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01-05-2014
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Interview The Edit
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In a first for The EDIT, actress SARAH JESSICA PARKER stars on the cover for a second time and talks to JENNIFER DICKINSON about inspiring women, how hard it is for designers to succeed and why she feels compelled to fight back.

In March 2013, Sarah Jessica Parker agreed to be one of the first-ever cover stars of The EDIT. This alone is a small indication of her spirit. Most celebrities of a certain strata will wait until you have proved your media mettle before committing to a cover. Parker had not seen a single issue – we were yet to publish – but she listened personally to the premise and promptly signed up. No game playing, no ego stroking.

On that occasion, I interviewed the actress in one of her favorite restaurants, Sant Ambroeus in New York’s SoHo, and inexcusably made her late for date night with her young son, James Wilkie. I was left with a very favorable impression: genuine, eloquent, stylish inside and out. The ultimate woman’s woman, simple as that.
And yet, a year on, in a New York studio on a bright April day, Parker still surprises me. Emerging from behind the screens of a makeshift dressing room and heading straight over for an embrace, she asks after my children by name. I am so shocked that I don’t notice, until she moves across the room to stand in front of the camera, that Sarah Jessica Parker, high-heel icon, is wearing sneakers.

Later, when the shoot crew sits down to lunch, it becomes apparent that such behavior is the norm for the 49-year-old actress. She remembers the makeup artist’s preferred drink (Diet Coke), compliments the stylist’s perfume and jumps to her feet in protest when someone offers to clear her plate. No matter how down to earth journalists might profess certain stars to be, this is exceptional. Mother raised her girl well.

But what tips me over from admiration to adoration are the tears that prick Parker’s eyes as she recounts for me at lunch the next day – we are re-ensconced at Sant Ambroeus – the stories of the women she met the previous evening at the Diane von Furstenberg Awards. Created in 2010, the ceremony honors women “who have transformed the lives of others through their commitment, resources and visibility”. Parker was inspired, even admitting to taking a selfie with one of the winners, Veronika Scott. “Which I never do, because I feel like an idiot,” says the actress. “But you wouldn’t believe how bright Veronika is.”

The pair exchanged email addresses and Parker is eager to help the young woman, who designed a self-heated coat that transforms into a sleeping bag for the homeless. All of the winners made an impression on Parker, who usually prefers to spend her evenings at home with husband Matthew Broderick, their son James Wilkie, 11, and four-year-
old twin daughters Marion (known as Loretta) and Tabitha who, says their mother, would be arguing over whether to listen to songs from Frozen or The Sound of Music.

The powerhouse behind the awards, Diane von Furstenberg, is, naturally, a friend. “I am very taken with her,” says Parker. “The more I know the deeper part of her, the more I like her. She says crazy, wonderfully outrageous things!”

Thanks in no small part to one particular part – Sex and the City’s Carrie Bradshaw – designer friends are something the actress has in abundance. The established, yes – DVF, Oscar de la Renta, Manolo Blahnik (with whose business partner, George Malkemus, Parker has designed her own line of shoes and bags) – but also the likes of Prabal Gurung and Giles Deacon, who dressed her for the Met ball last year. “Oh, he’s the sweetest!” Parker enthuses. “Giles’ designs have such a great sense of humor and irony, but they’re also beautiful and look great on a woman.” (Deacon returns the compliment, calling the actress “a total treat!”)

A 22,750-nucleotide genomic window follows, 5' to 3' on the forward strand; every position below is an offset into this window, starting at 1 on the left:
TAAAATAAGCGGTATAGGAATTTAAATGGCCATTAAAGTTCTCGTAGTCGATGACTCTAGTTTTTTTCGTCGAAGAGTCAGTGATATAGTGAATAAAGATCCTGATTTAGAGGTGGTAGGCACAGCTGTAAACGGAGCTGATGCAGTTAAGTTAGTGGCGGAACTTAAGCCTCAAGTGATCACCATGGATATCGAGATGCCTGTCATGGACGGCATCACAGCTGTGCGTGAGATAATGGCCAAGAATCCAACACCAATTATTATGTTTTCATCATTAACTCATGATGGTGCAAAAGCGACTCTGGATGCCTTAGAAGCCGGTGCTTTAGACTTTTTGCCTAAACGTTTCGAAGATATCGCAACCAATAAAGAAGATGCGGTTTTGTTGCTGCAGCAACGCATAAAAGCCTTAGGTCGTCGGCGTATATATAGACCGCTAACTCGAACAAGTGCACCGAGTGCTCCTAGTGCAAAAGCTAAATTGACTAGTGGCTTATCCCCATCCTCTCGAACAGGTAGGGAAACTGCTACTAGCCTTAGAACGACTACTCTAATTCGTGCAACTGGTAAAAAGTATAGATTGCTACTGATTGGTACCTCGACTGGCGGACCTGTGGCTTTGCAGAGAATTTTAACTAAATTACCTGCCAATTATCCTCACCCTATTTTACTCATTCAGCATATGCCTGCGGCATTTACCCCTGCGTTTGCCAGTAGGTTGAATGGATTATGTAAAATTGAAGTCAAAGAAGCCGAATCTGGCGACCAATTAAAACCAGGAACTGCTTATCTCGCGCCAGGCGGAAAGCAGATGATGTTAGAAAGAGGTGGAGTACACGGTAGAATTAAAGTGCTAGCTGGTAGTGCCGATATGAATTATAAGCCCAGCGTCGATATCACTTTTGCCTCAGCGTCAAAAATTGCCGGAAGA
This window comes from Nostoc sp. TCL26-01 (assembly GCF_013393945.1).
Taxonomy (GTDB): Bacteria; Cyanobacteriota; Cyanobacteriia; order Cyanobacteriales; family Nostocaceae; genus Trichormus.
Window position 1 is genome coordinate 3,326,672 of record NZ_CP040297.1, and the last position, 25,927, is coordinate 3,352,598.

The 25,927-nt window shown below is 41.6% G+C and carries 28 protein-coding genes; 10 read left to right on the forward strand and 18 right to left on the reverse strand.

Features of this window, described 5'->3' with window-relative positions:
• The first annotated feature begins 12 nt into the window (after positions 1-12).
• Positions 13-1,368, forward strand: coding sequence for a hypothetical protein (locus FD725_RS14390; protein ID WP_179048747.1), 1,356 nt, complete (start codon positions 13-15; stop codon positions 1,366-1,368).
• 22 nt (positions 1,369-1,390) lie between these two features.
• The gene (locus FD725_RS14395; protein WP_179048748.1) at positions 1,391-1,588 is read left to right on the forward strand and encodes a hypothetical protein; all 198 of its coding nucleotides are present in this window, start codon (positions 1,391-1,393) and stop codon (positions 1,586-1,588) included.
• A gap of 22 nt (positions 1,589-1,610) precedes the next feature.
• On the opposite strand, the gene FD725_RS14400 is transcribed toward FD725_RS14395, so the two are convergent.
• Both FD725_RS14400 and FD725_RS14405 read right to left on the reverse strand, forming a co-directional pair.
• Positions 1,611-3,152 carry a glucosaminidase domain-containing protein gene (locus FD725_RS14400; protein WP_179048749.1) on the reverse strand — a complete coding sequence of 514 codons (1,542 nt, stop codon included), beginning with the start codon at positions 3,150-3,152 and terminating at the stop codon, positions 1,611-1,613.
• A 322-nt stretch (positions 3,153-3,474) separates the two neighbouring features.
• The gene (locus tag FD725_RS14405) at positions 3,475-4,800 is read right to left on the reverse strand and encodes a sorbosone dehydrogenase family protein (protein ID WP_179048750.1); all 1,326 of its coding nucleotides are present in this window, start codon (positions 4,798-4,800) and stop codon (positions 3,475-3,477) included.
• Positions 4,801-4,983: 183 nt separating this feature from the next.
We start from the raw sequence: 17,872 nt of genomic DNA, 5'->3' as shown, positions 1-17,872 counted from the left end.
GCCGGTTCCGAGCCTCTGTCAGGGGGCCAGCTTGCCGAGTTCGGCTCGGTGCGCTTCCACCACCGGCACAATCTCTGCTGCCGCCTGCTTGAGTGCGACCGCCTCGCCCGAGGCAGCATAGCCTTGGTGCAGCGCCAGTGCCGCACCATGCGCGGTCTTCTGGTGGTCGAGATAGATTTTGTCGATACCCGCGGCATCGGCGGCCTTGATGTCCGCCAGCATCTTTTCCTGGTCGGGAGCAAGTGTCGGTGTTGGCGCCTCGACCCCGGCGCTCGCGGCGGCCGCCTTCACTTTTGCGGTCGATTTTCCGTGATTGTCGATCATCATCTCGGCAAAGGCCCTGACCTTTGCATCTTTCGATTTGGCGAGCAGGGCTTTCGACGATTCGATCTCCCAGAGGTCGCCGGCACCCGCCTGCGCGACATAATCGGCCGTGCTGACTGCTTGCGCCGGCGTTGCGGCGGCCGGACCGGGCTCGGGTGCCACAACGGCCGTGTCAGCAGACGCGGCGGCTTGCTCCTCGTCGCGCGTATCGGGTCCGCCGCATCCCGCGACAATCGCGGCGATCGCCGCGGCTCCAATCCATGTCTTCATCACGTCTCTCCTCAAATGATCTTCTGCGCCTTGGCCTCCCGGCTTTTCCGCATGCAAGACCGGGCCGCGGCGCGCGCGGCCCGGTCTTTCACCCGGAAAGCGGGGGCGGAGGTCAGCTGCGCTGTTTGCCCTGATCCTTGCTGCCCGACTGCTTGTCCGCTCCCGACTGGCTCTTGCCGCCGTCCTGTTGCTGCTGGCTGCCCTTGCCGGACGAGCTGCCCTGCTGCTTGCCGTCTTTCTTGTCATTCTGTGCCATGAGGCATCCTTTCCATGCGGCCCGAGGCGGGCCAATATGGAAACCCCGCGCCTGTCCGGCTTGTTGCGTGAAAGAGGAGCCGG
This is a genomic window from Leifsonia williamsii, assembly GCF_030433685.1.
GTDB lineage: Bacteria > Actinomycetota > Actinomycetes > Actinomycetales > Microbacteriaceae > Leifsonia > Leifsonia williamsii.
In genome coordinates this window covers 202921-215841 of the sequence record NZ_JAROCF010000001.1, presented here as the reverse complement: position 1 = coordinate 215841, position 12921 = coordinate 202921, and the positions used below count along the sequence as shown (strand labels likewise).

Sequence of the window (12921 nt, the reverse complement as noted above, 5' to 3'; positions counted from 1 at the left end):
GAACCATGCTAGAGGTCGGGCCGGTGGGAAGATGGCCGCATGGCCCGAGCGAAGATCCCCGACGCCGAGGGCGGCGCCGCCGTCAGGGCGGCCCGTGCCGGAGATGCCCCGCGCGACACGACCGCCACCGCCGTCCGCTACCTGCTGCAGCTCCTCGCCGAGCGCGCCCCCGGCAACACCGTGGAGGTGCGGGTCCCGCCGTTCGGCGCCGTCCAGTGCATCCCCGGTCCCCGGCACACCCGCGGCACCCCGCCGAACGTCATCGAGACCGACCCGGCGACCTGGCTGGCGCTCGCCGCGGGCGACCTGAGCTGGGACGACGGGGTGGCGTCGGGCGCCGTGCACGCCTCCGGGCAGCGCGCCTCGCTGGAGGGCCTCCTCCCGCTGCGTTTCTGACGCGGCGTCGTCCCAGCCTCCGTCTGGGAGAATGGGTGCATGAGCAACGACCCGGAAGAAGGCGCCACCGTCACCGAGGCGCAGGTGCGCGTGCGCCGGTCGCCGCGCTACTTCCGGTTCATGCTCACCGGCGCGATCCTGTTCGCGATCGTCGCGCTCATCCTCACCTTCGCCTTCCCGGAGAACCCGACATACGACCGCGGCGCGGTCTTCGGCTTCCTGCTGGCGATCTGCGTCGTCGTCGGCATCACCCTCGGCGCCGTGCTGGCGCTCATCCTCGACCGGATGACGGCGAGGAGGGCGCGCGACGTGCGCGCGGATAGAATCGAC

Her own design experience has only added to the respect she has for such friends. “When I started the shoes, people said, ‘That must be so hard!’ But building a collection of clothing is very different to building a collection of shoes. The ready-to-wear calendar is crazy.”

She’s right, but it’s not just the schedule: it takes a great deal to be successful in the fashion industry these days. Selling dresses with a $1,000 price tag doesn’t guarantee that designers themselves are financially secure. “My heart goes out to designers,” says Parker. “The expectations, the demands they put on themselves. They put everything on the line. It takes fortitude to survive it. I feel so sad about L’Wren [Scott],” she continues of the designer who committed suicide this year. “I have friends who struggle for no good reason; incredibly talented people who have to fight for attention. For the second year in a row I visited the MoMA for my birthday. My husband was out of town, so James and I went to see the Gauguin exhibit. People say it’s the greatest exhibit of his work ever put together. But he died penniless. There was no recognition of his work by the art market. I mean, Gauguin! This is the common story with artists. Everybody is struggling to tell their story. But [designers] have this tenacity to go back, max out their credit card, show 10 looks instead of 30, whatever it takes.”

Parker does not say anything without meaning. She does not throw words around: each one is delivered with passion and honesty. It’s one of the most appealing things about her. You get the sense that worrying about these embattled designers may keep her awake tonight. “I could honestly spend my whole life worrying about people,” she admits. “I worry too much; a lot of things make me really sad. I am not a sad person, but I feel sad for situations people are in. You just can’t fix them all.”